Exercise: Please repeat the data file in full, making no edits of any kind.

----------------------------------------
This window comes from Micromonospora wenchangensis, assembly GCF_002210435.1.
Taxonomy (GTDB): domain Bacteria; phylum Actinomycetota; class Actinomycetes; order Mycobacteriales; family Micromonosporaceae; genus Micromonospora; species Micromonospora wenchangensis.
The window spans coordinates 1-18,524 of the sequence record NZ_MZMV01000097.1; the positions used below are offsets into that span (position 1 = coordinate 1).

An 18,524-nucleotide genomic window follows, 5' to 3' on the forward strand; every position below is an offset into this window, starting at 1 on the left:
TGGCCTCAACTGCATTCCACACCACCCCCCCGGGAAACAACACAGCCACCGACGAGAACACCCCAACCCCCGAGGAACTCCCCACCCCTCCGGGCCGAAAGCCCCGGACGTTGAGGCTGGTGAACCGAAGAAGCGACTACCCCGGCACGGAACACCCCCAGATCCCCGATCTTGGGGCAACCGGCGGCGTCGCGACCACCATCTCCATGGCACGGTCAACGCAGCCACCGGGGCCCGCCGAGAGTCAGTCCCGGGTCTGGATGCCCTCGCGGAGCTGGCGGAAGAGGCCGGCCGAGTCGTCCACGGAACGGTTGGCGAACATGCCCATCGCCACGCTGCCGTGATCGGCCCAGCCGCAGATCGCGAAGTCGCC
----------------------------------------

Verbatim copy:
This window comes from Micromonospora wenchangensis, assembly GCF_002210435.1.
Taxonomy (GTDB): domain Bacteria; phylum Actinomycetota; class Actinomycetes; order Mycobacteriales; family Micromonosporaceae; genus Micromonospora; species Micromonospora wenchangensis.
The window spans coordinates 1-18,524 of the sequence record NZ_MZMV01000097.1; the positions used below are offsets into that span (position 1 = coordinate 1).

An 18,524-nucleotide genomic window follows, 5' to 3' on the forward strand; every position below is an offset into this window, starting at 1 on the left:
TGGCCTCAACTGCATTCCACACCACCCCCCCGGGAAACAACACAGCCACCGACGAGAACACCCCAACCCCCGAGGAACTCCCCACCCCTCCGGGCCGAAAGCCCCGGACGTTGAGGCTGGTGAACCGAAGAAGCGACTACCCCGGCACGGAACACCCCCAGATCCCCGATCTTGGGGCAACCGGCGGCGTCGCGACCACCATCTCCATGGCACGGTCAACGCAGCCACCGGGGCCCGCCGAGAGTCAGTCCCGGGTCTGGATGCCCTCGCGGAGCTGGCGGAAGAGGCCGGCCGAGTCGTCCACGGAACGGTTGGCGAACATGCCCATCGCCACGCTGCCGTGATCGGCCCAGCCGCAGATCGCGAAGTCGCC